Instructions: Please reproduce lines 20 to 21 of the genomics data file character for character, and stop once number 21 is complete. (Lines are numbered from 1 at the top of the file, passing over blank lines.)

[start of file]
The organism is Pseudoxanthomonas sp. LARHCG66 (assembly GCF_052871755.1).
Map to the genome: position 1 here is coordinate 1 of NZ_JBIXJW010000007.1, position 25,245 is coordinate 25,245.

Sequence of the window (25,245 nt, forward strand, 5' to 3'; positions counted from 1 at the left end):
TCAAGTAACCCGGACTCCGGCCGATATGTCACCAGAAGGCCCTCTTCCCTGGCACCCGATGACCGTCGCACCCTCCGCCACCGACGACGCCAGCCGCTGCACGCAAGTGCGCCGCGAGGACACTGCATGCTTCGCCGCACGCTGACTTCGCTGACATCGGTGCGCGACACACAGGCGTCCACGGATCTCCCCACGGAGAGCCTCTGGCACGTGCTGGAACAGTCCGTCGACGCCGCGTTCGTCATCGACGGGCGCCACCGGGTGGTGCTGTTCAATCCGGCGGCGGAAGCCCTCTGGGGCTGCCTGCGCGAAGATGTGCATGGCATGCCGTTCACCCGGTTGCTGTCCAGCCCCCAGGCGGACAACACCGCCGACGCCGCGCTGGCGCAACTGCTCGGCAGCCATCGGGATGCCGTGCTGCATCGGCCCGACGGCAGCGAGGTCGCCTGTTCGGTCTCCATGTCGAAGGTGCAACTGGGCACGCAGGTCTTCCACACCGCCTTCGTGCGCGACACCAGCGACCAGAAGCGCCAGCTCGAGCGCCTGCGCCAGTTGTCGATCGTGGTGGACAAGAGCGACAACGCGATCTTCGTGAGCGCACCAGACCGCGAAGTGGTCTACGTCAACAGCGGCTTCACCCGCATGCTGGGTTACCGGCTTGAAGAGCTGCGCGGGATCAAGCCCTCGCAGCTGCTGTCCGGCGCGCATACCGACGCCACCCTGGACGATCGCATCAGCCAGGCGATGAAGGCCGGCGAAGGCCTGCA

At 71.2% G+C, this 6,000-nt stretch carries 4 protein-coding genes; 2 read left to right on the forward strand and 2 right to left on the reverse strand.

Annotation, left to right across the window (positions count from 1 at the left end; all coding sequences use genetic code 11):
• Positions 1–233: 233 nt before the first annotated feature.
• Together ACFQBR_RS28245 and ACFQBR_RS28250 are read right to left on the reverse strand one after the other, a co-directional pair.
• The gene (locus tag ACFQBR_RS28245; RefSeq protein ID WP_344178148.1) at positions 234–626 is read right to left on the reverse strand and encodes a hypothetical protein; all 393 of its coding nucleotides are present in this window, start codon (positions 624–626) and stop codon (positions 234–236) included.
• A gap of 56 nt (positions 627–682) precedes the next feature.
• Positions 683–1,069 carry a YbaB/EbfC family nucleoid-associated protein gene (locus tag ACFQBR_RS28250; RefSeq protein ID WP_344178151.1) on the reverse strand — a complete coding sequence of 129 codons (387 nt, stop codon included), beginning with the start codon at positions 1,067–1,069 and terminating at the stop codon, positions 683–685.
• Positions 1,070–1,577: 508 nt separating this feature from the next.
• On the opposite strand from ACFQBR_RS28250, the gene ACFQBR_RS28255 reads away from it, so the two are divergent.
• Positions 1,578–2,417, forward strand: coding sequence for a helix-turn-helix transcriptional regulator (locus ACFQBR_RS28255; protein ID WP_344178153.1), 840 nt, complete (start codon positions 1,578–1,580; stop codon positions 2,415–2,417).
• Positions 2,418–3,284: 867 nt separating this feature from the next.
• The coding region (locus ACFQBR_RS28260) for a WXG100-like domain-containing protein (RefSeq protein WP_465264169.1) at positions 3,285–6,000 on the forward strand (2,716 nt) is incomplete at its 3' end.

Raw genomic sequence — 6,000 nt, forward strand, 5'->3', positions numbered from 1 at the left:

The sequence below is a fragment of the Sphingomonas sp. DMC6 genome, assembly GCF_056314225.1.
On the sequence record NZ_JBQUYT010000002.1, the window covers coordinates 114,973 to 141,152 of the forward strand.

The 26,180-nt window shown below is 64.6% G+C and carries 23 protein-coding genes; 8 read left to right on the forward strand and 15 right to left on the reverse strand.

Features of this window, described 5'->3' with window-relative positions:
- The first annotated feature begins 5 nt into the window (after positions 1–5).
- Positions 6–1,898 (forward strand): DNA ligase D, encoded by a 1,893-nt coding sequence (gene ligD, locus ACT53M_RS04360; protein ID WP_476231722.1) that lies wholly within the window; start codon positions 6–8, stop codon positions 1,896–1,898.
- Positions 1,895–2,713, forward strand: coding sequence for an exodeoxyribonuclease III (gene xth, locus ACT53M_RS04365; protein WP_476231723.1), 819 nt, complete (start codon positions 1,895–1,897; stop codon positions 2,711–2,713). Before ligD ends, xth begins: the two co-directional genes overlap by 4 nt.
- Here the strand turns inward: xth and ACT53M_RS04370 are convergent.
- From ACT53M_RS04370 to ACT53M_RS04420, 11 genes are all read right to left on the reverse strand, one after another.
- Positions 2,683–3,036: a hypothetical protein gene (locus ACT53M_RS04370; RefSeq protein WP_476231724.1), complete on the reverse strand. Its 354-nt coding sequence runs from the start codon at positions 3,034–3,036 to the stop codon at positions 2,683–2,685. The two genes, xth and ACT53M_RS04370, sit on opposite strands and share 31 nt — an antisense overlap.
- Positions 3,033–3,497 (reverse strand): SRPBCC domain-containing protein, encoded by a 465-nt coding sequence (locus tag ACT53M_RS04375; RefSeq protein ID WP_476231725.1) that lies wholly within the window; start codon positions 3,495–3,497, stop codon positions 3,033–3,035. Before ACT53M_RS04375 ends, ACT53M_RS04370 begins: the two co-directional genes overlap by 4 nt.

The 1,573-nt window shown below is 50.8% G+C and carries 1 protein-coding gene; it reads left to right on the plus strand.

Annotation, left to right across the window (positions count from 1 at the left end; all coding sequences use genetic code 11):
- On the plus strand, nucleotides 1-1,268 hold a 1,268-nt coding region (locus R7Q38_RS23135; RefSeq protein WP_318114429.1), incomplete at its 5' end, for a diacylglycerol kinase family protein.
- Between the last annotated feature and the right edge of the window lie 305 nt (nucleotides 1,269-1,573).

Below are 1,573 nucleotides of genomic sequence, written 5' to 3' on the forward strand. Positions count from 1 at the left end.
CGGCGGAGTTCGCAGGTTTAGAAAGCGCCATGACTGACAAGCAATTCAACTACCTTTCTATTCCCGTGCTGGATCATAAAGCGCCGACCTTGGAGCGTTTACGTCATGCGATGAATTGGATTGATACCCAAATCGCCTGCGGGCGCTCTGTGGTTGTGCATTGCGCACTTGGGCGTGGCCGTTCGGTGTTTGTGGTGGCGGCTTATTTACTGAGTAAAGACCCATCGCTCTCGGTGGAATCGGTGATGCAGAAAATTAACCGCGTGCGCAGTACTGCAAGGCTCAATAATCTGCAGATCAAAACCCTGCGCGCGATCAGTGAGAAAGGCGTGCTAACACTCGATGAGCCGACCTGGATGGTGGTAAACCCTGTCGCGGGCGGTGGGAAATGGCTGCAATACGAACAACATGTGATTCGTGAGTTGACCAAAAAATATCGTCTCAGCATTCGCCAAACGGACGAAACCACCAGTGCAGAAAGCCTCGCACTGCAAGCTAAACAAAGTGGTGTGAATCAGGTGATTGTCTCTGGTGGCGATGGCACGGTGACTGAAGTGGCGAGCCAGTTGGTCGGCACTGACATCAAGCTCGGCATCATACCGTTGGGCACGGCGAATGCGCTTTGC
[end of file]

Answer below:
The 26,180-nt window shown below is 64.6% G+C and carries 23 protein-coding genes; 8 read left to right on the forward strand and 15 right to left on the reverse strand.

Features of this window, described 5'->3' with window-relative positions: